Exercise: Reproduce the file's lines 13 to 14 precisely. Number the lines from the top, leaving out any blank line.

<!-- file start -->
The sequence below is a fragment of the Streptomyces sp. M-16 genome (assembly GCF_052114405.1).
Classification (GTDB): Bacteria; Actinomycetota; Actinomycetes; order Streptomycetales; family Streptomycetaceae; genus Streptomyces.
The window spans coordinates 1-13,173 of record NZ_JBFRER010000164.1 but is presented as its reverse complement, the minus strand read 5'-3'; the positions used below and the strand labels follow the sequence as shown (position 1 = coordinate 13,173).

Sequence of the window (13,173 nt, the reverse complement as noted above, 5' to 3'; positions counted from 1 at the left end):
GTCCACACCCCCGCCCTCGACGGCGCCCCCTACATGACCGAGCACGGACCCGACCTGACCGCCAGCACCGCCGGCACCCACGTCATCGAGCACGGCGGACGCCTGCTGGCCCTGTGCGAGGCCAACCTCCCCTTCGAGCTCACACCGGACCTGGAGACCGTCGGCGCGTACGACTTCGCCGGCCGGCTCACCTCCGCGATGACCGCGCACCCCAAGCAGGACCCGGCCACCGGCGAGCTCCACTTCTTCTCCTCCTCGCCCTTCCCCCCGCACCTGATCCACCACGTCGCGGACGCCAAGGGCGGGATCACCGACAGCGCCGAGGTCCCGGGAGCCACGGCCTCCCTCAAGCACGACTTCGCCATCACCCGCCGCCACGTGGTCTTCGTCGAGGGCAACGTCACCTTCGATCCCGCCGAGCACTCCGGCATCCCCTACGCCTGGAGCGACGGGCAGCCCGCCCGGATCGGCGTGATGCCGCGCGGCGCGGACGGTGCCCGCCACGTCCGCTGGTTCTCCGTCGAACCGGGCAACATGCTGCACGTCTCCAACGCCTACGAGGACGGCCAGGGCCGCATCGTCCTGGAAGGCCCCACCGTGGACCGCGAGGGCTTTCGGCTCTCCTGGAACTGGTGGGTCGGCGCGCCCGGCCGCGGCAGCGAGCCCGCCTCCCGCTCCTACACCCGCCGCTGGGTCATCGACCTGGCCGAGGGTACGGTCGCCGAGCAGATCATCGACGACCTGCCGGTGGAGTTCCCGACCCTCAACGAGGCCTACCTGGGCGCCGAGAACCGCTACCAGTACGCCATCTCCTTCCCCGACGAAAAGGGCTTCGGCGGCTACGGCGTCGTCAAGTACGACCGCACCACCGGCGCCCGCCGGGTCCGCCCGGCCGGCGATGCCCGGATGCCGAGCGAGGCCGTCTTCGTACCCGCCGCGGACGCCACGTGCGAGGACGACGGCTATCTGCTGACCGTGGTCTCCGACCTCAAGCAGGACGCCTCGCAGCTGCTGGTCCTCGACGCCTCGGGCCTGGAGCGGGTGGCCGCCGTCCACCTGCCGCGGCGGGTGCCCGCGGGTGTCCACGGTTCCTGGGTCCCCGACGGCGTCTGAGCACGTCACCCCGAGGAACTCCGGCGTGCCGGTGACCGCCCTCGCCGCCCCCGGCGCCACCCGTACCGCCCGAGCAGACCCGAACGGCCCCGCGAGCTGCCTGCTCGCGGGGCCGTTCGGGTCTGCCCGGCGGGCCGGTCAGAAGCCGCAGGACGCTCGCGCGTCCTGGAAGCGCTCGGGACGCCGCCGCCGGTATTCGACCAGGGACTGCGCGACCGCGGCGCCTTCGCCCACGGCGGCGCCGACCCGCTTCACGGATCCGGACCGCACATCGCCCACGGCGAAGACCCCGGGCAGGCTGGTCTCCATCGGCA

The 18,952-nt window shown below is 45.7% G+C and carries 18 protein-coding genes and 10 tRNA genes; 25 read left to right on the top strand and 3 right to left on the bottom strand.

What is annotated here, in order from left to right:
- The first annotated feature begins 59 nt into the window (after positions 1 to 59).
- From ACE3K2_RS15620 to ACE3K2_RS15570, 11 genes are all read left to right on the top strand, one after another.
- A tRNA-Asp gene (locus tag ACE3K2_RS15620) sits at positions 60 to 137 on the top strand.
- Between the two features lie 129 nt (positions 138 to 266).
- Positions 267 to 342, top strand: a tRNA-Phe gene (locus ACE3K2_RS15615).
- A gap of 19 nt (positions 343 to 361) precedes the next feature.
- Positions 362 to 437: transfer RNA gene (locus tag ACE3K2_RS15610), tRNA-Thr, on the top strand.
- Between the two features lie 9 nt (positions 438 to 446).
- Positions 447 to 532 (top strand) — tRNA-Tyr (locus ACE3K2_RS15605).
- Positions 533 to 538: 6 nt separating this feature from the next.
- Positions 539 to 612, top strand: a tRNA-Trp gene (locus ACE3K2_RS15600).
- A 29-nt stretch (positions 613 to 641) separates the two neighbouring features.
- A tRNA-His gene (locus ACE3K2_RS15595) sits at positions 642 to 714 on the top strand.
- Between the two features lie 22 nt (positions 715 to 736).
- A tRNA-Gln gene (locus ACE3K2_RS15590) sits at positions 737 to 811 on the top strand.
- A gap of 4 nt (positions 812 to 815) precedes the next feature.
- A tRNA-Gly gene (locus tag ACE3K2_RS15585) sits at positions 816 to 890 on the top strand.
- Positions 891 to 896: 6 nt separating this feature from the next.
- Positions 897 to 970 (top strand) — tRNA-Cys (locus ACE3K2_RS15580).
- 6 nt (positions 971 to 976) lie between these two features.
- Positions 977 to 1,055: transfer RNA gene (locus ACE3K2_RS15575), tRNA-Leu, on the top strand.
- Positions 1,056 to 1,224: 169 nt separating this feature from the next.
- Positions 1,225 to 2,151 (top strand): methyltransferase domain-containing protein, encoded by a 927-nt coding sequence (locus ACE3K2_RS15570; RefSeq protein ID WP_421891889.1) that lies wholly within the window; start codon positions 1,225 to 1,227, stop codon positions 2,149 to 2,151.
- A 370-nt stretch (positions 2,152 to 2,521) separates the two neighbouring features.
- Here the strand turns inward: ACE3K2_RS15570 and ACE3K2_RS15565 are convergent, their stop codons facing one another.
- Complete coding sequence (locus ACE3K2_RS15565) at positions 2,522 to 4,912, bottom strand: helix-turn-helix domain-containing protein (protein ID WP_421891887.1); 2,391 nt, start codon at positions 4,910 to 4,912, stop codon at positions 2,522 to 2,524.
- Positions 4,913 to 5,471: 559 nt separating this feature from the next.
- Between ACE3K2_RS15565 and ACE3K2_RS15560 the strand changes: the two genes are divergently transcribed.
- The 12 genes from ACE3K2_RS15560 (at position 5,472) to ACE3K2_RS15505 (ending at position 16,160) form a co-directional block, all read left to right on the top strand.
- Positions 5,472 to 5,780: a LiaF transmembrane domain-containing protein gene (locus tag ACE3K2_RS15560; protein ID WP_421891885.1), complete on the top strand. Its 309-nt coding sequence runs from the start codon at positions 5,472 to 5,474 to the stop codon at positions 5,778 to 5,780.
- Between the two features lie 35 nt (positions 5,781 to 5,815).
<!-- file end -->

- A gap of 19 nt (positions 343 to 361) precedes the next feature.
- Positions 362 to 437: transfer RNA gene (locus tag ACE3K2_RS15610), tRNA-Thr, on the top strand.